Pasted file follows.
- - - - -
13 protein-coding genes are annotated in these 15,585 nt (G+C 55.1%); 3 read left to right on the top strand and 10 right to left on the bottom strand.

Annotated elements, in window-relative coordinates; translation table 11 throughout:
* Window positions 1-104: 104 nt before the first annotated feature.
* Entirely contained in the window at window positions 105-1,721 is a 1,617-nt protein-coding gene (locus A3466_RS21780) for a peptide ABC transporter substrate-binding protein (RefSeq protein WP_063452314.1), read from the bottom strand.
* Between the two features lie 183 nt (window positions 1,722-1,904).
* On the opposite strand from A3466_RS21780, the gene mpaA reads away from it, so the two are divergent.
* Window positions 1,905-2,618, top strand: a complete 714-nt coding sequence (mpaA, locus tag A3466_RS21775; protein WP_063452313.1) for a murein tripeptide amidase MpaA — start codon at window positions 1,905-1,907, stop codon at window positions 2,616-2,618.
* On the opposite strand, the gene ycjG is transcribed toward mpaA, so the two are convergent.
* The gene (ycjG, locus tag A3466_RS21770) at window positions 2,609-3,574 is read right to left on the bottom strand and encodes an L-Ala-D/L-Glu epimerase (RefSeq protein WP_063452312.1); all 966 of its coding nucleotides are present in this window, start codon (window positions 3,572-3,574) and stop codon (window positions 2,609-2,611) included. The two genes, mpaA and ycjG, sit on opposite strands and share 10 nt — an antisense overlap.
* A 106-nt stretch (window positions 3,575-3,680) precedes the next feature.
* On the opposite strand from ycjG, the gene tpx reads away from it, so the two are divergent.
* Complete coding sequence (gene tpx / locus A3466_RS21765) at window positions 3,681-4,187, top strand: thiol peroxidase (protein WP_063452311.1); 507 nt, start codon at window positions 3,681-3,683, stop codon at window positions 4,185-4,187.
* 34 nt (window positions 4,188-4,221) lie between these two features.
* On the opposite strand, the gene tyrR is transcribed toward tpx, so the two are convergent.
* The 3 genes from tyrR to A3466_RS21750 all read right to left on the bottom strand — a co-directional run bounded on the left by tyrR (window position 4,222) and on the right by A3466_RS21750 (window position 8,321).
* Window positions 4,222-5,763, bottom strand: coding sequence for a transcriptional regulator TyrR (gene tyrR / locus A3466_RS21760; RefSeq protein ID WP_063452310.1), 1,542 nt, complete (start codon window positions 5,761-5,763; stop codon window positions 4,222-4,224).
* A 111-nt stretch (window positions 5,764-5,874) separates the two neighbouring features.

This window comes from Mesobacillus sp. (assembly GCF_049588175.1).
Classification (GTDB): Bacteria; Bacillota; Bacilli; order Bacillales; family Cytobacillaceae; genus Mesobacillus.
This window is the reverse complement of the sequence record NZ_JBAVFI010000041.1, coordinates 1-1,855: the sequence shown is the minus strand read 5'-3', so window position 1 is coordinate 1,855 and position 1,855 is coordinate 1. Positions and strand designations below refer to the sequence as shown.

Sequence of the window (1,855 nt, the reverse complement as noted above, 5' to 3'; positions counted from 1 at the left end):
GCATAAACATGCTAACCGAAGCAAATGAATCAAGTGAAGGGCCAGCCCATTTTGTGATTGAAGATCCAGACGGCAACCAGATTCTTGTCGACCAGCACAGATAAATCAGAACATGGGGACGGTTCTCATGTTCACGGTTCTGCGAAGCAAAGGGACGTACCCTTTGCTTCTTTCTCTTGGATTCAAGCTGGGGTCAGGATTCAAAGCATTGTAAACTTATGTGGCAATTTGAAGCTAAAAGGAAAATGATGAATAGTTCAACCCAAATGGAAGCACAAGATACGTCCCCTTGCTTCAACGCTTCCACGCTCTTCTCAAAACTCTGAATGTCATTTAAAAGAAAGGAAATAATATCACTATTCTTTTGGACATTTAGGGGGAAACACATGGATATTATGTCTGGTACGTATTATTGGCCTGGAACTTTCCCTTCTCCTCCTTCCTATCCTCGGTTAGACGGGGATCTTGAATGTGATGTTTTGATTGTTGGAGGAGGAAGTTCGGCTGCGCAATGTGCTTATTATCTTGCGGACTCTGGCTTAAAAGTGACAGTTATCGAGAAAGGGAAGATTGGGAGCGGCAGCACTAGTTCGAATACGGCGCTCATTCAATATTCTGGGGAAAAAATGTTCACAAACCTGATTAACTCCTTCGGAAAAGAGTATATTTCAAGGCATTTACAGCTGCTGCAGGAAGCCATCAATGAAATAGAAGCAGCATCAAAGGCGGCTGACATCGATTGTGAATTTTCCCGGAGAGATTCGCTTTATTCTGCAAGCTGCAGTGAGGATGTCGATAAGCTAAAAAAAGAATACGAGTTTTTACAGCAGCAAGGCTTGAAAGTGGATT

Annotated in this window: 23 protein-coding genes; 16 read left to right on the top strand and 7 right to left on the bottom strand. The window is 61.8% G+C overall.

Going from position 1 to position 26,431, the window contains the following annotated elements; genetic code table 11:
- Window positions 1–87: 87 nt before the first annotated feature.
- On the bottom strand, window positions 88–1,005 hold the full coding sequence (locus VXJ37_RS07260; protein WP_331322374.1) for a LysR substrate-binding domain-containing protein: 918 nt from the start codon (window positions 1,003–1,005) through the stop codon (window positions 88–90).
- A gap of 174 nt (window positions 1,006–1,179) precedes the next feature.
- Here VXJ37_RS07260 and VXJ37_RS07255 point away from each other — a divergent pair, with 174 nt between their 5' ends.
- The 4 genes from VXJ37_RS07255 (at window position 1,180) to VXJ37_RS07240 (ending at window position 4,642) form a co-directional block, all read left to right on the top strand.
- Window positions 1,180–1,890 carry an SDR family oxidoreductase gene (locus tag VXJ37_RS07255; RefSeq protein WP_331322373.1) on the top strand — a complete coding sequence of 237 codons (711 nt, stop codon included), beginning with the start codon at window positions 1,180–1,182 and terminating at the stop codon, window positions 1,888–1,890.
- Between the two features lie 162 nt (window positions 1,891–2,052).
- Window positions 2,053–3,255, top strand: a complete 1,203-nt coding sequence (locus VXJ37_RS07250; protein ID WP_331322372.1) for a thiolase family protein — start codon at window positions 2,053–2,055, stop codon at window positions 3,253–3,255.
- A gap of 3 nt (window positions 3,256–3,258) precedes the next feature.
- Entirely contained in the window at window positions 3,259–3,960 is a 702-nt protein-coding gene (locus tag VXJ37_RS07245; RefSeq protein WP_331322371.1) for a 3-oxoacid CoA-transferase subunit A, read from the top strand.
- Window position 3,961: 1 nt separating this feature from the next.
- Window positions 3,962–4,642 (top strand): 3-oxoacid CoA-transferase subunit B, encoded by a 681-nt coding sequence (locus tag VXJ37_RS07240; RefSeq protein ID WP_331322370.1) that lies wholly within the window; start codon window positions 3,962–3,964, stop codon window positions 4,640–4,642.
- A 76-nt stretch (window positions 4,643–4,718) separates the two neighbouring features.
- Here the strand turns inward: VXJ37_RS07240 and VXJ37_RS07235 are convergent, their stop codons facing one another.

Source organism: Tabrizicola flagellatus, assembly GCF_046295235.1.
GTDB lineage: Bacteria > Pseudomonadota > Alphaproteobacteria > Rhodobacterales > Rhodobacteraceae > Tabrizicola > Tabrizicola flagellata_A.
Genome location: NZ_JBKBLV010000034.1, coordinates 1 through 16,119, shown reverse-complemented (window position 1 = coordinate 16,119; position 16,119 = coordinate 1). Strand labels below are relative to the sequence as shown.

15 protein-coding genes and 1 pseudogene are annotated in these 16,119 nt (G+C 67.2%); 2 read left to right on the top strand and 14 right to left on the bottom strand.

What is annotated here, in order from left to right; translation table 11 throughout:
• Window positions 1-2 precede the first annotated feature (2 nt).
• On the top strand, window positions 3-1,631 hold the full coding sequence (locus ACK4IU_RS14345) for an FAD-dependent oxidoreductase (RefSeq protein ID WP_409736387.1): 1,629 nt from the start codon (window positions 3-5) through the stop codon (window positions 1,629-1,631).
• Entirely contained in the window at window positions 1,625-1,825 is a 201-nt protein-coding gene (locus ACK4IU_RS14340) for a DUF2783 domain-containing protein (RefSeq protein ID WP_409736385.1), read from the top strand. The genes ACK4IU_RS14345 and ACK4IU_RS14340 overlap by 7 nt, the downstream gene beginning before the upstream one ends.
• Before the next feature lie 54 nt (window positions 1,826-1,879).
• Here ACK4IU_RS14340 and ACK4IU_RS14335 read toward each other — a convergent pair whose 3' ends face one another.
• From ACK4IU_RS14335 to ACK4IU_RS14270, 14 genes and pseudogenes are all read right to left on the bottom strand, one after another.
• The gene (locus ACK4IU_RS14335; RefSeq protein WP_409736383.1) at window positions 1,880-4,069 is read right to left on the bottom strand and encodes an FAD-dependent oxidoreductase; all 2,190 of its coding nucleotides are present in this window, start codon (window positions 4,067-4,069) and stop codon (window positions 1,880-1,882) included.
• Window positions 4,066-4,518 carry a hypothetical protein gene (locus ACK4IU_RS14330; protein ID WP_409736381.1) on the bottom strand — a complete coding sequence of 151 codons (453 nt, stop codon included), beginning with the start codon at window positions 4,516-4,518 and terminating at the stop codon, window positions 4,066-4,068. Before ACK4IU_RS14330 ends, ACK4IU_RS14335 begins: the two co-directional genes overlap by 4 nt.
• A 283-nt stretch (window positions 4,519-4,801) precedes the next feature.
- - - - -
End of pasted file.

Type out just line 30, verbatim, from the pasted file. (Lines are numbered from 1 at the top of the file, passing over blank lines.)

- Window positions 1,180–1,890 carry an SDR family oxidoreductase gene (locus tag VXJ37_RS07255; RefSeq protein WP_331322373.1) on the top strand — a complete coding sequence of 237 codons (711 nt, stop codon included), beginning with the start codon at window positions 1,180–1,182 and terminating at the stop codon, window positions 1,888–1,890.